The corridor will cut the transportation time of freight and goods from about 60 days by sea to about 14 days by train, and decrease the cost four times compared with by air. Thus, the corridor offers a more convenient and a more economical alternative to transmit goods from Asia to Europe and the other way round, according to Shahin Mustafayev, minister of economy and chairman of the Transit Council of the Republic of Azerbaijan.
Yuksel Joskunyurek, Turkey's deputy minister of transport, maritime and communication, added that the relative warm climate conditions in the region the corridor runs through are conducive for goods transportation.
Other government officials from Azerbaijan, Georgia, Kazakhstan and Turkey also iterated the significance of the corridor in their speeches, saying that the corridor will boost their economies and bring prosperity and stability to the countries along the route and to the globe.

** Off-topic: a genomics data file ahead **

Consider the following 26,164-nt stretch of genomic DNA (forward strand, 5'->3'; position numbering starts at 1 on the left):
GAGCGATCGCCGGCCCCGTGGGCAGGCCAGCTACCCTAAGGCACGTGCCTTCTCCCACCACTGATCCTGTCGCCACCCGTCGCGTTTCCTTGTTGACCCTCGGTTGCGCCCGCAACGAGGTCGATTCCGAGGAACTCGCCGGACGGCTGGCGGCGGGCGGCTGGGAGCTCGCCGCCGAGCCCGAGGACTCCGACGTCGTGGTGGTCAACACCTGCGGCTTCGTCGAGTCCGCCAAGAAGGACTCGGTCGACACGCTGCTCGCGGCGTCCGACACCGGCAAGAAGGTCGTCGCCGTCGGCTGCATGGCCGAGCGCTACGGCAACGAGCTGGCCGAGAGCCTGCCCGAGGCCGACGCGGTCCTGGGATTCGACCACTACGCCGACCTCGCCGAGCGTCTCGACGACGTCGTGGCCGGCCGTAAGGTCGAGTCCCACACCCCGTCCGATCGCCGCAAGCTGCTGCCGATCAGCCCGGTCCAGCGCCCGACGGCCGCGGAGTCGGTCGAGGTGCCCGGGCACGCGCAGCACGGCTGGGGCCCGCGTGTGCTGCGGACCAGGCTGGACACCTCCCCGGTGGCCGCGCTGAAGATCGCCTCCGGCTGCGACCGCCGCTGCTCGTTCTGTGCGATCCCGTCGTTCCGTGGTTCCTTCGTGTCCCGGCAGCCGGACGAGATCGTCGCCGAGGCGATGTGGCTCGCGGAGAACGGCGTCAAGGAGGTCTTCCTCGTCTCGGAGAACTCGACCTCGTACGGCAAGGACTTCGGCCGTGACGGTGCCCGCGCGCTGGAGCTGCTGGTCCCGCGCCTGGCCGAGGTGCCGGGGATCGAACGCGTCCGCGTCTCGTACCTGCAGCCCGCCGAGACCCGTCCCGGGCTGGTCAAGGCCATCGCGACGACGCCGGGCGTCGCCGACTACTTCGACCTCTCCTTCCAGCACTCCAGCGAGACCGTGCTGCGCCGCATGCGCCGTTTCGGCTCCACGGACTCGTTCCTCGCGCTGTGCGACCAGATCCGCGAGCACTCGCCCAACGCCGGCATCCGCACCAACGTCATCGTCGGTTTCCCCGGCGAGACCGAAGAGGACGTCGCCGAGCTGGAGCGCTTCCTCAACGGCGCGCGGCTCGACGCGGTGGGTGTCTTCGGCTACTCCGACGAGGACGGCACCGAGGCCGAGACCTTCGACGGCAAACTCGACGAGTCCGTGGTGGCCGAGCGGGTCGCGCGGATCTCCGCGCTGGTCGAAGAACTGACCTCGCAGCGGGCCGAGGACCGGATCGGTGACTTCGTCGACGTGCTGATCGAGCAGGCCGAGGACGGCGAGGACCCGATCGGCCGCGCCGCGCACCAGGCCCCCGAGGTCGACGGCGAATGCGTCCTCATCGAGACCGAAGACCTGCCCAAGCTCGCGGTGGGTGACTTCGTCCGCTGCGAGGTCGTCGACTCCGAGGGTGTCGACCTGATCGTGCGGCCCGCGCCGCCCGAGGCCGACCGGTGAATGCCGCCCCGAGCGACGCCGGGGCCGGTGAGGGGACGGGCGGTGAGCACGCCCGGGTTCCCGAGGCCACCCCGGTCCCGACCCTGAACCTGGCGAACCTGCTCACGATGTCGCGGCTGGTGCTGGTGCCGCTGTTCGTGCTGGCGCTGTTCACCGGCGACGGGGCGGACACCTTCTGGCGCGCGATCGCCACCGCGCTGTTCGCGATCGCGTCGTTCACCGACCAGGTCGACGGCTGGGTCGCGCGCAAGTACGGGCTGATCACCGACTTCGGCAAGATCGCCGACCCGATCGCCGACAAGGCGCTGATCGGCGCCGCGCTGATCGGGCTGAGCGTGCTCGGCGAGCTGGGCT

The four countries enjoyed time-honored relationships with the Chinese nation since the ancient Silk Road, the officials said, and now the new Silk Road, revived under the Belt and Road Initiative proposed by Chinese President Xi Jinping, is receiving wide support from countries around the world.
Mustafayev said that Azerbaijan is making efforts to upgrade its own infrastructure and getting ready for the operation of the route.
Kazakhstan is also vigorously developing its domestic infrastructure like railway construction to lay a solid foundation for the operation of the corridor, said Roman Sklyar, first deputy minister for investments and development of the Republic of Kazakhstan. He added that he hopes the discussions will lead the countries to find better ways to build the corridor.
According to Giorgi Cherkezishvili, Georgia's deputy minister of economy and sustainable development, his country is open to new initiatives and will contribute to building the corridor, which makes it possible to transport the freight in the shortest possible time, thanks to Georgia's strategic position along the key route between Asia and Europe under the Belt and Road Initiative.